Since Minsk, Sofia, Skopje and Jerusalem did not fulfill UEFA's requirements, Cardiff and Stockholm were the only cities not selected among the eligible bids.[70]

First phase[edit]

In the first phase, the venue which will host the semi-finals and final was selected. Munich withdrew prior to the vote, and London was selected by acclamation.[70]

City Votes
England London
Germany Munich w/d

Second phase[edit]

In the second phase, the four venues which will host one quarter-final and three group stage matches were selected. The seven candidate venues with a capacity of at least 60,000 were eligible. Each voting member ranked the venues in their order of preference: four points for their first choice, three points for their second choice, two points for their third choice, and one point for their fourth choice. The four venues with the highest points total were selected.[70]

City Points
Germany Munich 38
Azerbaijan Baku 37
Russia Saint Petersburg 29
Italy Rome 20
Belgium Brussels 11
Wales Cardiff 3
Hungary Budapest 2

Third phase[edit]

In the third phase, a venue from each of the geographical zones which had not yet been chosen was selected to host a round of 16 match and three group stage matches. The six geographical zones were:

  • Zone 1 (North-West): England, Republic of Ireland, Scotland, Wales
  • Zone 2 (Scandinavia): Denmark, Sweden
  • Zone 3 (East): Azerbaijan, Belarus, Russia
  • Zone 4 (Centre-East): Bulgaria, Macedonia, Hungary, Romania
  • Zone 5 (Centre): Belgium, Germany, Netherlands
  • Zone 6 (South-Mediterranean): Italy, Israel, Spain

Prior to the vote, the venues of Belarus (Minsk), Bulgaria (Sofia), Macedonia (Skopje), and Israel (Jerusalem) were determined to have failed bid requirements, and thus were not involved in the final two phases.[70]

Of the six zones, Zones 1, 3, 5 and 6 already had venues chosen in the first two phases. Therefore, only Zones 2 and 4 were involved in this phase.[70]

Fourth phase[edit]

In the fourth phase, the six remaining venues which will host one round of 16 and three group stage matches were selected among the remaining candidate venues. Each voting member ranked the venues in their order of preference: six points for their first choice, five points for their second choice, four points for their third choice, three points for their fourth choice, two points for their fifth choice, and one point for their sixth choice. The six venues with the highest points total were selected.[70]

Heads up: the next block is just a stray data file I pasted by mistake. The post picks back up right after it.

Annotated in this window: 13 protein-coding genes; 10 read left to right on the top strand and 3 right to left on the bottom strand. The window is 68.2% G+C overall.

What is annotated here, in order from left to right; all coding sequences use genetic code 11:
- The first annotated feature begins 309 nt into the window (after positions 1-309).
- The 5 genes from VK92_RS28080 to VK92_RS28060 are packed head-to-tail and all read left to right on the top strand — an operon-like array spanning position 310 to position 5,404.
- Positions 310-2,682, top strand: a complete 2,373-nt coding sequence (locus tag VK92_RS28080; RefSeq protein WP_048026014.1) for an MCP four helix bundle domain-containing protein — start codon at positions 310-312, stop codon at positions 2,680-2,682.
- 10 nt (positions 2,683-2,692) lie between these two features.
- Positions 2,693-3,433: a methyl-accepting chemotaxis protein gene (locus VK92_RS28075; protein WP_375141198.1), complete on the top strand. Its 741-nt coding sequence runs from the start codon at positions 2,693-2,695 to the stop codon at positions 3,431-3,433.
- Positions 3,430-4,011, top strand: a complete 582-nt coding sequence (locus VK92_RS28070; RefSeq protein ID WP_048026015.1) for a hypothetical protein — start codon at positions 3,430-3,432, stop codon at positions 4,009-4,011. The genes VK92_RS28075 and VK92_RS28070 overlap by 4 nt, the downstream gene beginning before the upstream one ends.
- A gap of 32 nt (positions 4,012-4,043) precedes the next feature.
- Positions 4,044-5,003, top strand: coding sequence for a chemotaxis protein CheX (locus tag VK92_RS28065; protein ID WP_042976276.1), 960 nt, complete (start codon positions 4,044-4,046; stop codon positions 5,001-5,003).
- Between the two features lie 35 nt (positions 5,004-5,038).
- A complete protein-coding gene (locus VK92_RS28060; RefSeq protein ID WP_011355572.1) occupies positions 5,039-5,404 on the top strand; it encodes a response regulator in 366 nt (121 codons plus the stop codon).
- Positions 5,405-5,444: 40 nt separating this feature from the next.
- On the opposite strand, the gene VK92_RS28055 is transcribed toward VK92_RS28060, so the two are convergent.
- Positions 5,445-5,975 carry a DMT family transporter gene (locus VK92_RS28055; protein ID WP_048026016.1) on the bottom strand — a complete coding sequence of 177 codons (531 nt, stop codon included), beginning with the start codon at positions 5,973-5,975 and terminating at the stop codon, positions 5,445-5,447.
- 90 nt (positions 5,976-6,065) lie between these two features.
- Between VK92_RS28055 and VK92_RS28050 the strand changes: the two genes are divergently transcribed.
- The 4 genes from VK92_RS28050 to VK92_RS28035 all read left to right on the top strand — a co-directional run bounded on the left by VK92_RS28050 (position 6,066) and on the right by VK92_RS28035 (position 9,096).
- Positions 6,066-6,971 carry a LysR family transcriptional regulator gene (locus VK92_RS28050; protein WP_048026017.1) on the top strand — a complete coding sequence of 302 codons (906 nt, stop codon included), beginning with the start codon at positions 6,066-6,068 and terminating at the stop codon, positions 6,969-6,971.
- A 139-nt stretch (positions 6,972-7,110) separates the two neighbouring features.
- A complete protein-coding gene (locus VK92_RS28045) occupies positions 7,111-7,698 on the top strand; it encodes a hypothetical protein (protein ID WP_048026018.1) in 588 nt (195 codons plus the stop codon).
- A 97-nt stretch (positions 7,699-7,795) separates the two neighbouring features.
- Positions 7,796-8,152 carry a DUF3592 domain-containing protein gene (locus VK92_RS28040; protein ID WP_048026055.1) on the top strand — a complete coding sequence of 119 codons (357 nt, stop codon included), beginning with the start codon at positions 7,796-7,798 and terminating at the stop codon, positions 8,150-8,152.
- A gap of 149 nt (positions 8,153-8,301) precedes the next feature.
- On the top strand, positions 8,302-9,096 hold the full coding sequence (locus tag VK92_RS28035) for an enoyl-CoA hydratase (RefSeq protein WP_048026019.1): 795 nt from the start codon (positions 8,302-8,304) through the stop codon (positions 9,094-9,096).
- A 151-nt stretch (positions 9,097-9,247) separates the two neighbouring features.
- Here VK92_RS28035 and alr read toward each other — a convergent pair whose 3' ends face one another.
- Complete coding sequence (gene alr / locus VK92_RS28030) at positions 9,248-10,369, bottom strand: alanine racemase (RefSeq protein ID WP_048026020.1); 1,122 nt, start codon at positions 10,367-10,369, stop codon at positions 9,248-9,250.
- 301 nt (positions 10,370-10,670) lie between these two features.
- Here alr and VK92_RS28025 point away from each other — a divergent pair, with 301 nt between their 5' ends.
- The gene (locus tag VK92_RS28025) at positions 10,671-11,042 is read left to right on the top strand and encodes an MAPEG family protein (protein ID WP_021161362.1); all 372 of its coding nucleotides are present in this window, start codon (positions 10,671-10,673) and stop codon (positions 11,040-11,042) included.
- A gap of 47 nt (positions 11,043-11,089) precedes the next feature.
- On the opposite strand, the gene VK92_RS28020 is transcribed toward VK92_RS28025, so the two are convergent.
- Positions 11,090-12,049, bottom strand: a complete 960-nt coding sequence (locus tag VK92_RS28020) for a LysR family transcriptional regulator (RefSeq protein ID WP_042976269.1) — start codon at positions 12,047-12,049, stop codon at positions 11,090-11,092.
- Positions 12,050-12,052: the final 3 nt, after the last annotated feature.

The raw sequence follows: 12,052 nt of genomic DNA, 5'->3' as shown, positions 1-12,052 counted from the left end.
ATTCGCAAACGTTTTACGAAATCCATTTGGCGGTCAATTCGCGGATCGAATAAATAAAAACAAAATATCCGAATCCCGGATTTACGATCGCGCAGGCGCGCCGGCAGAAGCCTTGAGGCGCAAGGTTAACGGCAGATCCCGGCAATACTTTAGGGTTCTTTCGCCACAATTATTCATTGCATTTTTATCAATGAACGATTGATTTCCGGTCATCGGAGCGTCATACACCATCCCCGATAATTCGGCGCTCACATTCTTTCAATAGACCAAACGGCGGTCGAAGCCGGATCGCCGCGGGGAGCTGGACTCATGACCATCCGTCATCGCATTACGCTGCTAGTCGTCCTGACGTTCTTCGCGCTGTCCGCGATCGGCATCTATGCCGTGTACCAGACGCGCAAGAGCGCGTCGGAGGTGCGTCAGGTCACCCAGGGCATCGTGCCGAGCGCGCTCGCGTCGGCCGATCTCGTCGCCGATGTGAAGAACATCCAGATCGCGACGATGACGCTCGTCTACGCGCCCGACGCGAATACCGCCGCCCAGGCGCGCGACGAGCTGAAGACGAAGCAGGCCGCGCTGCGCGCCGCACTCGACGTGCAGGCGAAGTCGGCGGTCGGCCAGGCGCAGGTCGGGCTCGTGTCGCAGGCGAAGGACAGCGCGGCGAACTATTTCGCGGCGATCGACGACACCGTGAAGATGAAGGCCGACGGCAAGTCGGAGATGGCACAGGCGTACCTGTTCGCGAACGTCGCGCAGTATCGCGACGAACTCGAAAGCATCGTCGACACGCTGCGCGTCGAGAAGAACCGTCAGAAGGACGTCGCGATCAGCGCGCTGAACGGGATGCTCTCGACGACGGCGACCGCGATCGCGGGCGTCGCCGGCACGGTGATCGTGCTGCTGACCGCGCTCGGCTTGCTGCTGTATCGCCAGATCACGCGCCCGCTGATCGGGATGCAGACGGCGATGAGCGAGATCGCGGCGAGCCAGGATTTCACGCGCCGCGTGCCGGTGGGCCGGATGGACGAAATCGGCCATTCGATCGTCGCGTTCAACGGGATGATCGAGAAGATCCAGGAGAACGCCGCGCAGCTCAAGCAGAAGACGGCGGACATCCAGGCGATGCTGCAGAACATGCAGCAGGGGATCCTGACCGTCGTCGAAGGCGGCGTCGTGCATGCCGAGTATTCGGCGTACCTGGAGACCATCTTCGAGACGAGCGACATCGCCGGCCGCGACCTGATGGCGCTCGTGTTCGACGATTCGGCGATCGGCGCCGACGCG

City Points
Netherlands Amsterdam 58
Republic of Ireland Dublin 55
Spain Bilbao 50
Hungary Budapest 48
Belgium Brussels 43
Scotland Glasgow 22
Wales Cardiff 21
Sweden Stockholm 18

Selected venues[edit]

Country City Venue Capacity Games Previous hosts
 Azerbaijan Baku Baku National Stadium 68,700 (under construction) QF and GS
 Belgium Brussels Eurostadium 50,000 (60,000 potentially) R16 and GS 1972 & 2000
 Denmark Copenhagen Telia Parken 38,065 R16 and GS
 England London Wembley Stadium 90,000 F and SF 1996
 Germany Munich Allianz Arena 67,812 (to be expanded to 75,000) QF and GS 1988
 Hungary Budapest New Puskás Ferenc Stadium 56,000 (proposed new 68,000 stadium) R16 and GS
 Ireland Dublin Aviva Stadium 51,700 R16 and GS
 Italy Rome Stadio Olimpico 72,698 QF and GS 1968 & 1980
 Netherlands Amsterdam Amsterdam Arena 53,052 (to be expanded to 55-56,000) R16 and GS 2000
 Romania Bucharest Arena Națională 55,600 R16 and GS
 Russia Saint Petersburg New Zenit Stadium 69,500 (under construction) QF and GS
 Scotland Glasgow Hampden Park 52,063 R16 and GS
 Spain Bilbao San Mamés Stadium 53,332 R16 and GS 1964

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External links[edit]